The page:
To answer whether it is best for Celebrities to brand themselves, one would have to ask whether the celebrity is the product or the promoter. In Kate Moss’ case, she is the product and therefore needs a brand. But in Beckham’s case, he is a promoter and therefore he should fit in with the produc’s brand.

I hope that reads ok! Agree Matt?

Andrew Faulkner
June 4th, 2007

I disagree - I think if you are the celebrity then it will benefit you to have your own brand wither you are promoting something or you are doing something yourself (Bear in mind Kate Moss has not designed the stuff for Topshop - I consider it is an endorsement or as you term it a promoter).

I also think it benefits the promoter to have an "official" brand identity to work with as it brings authenticity.

In a sense, even if the celebrity is the promoter or the product, they are the brand. I think this graphic identity is just an extension of that…

Matt Davies
June 4th, 2007


I’m not saying that someone like Kate Moss shouldn’t have a brand/identity/persona like a logotype/mark on her website and literature. I’m all for that. I’m just saying that they would have no right to place that mark across the products they promote. Are you saying that celebrities should plaster their logo on products they promote? 

Andrew Faulkner
June 4th, 2007

I think famous people should always have a logo, way easier to recognize…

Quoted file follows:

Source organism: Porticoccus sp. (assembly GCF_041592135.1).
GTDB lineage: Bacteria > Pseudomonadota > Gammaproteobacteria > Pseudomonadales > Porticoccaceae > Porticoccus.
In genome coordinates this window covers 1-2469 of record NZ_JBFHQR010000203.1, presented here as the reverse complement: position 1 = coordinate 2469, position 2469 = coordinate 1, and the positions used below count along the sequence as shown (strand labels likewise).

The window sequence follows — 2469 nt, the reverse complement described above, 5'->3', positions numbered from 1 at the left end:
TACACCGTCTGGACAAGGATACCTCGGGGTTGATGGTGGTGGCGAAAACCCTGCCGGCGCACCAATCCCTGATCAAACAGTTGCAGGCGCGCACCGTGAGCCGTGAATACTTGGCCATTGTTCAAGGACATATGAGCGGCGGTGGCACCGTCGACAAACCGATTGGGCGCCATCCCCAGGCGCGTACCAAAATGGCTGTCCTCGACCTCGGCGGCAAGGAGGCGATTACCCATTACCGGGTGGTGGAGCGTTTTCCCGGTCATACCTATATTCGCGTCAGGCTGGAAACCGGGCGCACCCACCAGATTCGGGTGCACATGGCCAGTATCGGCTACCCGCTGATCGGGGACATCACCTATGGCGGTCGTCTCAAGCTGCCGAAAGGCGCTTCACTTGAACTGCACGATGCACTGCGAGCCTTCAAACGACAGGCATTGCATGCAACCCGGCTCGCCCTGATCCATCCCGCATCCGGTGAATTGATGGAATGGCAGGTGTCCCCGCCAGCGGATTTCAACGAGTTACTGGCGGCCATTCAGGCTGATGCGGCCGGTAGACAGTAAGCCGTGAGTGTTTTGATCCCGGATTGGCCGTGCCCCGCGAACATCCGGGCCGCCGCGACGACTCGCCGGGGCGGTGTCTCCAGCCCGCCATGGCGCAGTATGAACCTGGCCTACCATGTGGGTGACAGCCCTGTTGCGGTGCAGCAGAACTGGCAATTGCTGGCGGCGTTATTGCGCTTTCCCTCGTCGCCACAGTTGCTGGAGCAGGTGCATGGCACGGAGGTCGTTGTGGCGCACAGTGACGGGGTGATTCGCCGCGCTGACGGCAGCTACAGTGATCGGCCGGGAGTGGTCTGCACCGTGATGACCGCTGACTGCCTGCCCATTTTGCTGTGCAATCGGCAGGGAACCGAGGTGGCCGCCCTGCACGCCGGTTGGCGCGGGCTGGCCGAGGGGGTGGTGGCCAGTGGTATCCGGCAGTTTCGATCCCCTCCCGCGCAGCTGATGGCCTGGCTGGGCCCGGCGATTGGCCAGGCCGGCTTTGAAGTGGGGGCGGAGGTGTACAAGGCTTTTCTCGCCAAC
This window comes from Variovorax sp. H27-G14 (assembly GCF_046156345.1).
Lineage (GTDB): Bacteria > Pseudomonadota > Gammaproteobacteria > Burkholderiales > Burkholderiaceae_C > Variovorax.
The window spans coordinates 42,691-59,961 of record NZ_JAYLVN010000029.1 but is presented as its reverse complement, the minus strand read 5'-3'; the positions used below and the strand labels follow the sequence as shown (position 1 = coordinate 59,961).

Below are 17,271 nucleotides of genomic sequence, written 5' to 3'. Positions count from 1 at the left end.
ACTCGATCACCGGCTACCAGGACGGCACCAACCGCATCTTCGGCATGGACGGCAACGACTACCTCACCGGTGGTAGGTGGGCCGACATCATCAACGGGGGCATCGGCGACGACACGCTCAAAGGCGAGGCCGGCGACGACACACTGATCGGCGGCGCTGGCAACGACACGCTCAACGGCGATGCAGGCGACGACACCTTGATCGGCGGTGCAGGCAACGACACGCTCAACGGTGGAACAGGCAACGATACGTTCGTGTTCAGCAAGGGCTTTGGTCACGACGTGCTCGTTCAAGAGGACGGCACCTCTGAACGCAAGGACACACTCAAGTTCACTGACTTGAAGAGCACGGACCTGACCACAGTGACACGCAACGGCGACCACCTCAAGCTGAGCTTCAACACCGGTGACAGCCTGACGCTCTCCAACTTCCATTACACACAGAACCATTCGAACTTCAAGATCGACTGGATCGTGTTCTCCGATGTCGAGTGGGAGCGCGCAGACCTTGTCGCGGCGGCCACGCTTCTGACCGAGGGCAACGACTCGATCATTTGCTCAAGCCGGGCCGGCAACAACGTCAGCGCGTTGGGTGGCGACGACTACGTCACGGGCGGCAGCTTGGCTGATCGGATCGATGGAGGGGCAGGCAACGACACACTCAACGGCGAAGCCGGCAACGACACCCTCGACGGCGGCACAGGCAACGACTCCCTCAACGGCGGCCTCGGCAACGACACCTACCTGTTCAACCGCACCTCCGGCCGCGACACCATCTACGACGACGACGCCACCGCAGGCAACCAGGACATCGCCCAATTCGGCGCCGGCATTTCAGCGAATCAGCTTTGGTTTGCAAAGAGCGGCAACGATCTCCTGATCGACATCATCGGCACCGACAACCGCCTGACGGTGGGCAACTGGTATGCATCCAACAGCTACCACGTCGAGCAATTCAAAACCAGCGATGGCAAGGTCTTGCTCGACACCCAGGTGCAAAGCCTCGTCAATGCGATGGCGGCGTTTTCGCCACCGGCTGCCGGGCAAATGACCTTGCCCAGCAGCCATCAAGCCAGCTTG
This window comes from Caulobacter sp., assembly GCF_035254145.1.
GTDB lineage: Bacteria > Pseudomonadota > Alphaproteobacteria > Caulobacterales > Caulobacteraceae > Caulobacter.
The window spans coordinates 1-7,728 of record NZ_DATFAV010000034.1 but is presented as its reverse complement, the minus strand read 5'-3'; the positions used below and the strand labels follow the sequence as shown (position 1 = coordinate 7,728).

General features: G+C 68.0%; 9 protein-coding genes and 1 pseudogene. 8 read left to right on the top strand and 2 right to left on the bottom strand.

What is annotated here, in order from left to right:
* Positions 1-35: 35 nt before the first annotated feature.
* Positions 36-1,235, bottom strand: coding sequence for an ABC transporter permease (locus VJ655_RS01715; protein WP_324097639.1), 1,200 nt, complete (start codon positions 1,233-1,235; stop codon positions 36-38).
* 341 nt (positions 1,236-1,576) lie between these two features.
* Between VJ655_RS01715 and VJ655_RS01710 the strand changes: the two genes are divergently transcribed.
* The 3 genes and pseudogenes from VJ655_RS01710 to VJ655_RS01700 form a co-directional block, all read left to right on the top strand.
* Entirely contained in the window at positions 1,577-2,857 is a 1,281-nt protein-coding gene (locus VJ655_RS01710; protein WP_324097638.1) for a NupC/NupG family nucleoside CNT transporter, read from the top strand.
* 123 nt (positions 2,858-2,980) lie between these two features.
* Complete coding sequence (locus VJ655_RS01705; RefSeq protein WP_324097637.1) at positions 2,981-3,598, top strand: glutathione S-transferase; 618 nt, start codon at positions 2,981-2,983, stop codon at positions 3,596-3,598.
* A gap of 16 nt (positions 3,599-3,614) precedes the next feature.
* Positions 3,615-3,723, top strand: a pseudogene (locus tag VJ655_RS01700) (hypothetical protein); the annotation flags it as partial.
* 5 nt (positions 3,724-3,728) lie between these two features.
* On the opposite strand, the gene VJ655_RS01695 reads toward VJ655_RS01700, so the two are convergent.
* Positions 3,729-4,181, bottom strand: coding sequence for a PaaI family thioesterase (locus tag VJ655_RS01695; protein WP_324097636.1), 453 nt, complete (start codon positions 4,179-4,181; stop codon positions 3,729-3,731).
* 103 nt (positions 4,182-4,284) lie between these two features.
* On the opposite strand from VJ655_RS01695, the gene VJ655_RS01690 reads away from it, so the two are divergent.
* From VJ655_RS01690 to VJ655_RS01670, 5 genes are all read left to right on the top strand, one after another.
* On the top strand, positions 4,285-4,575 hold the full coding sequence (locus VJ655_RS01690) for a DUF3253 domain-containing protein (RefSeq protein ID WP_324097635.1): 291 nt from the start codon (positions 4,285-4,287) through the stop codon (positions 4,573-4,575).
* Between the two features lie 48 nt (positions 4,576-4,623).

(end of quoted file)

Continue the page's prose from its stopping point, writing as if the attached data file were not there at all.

June 5th, 2007

That is what Kate Moss is doing Andy. That is why this branding is different. All I’m saying is this is a new way of looking at celebrity branding and it has its benefits…

Matt Davies
June 6th, 2007

The thing about celebrity promotion is that your campaign is only as popular as the celebrity and when their light doesn’t shine anymore neither will your company.

Famous people shouldn’t have names, just logos!
June 12th, 2007

David Beckham is my idol and i wish that i was as good as him in the game of football.:*;

Nathan Rodriguez
May 18th, 2010

Kate Moss is still one of the prettiest faces in the whole world.~’~

Maria Howard
June 17th, 2010

i heard that David Beckham is also suffering from OCD.’*,

Keira James
July 15th, 2010

even if Kate Moss is short, she has that unique pretty face”:*

Jose Perez
September 10th, 2010

Beckham is probably one of the best players of Football, i love every game that he play”"”

Tyler Clarke
October 11th, 2010

i heard too that David Beckham suffers some form of obsessive compulsive behaviour like he wants to count or something*..

Lighting Fixture :
October 22nd, 2010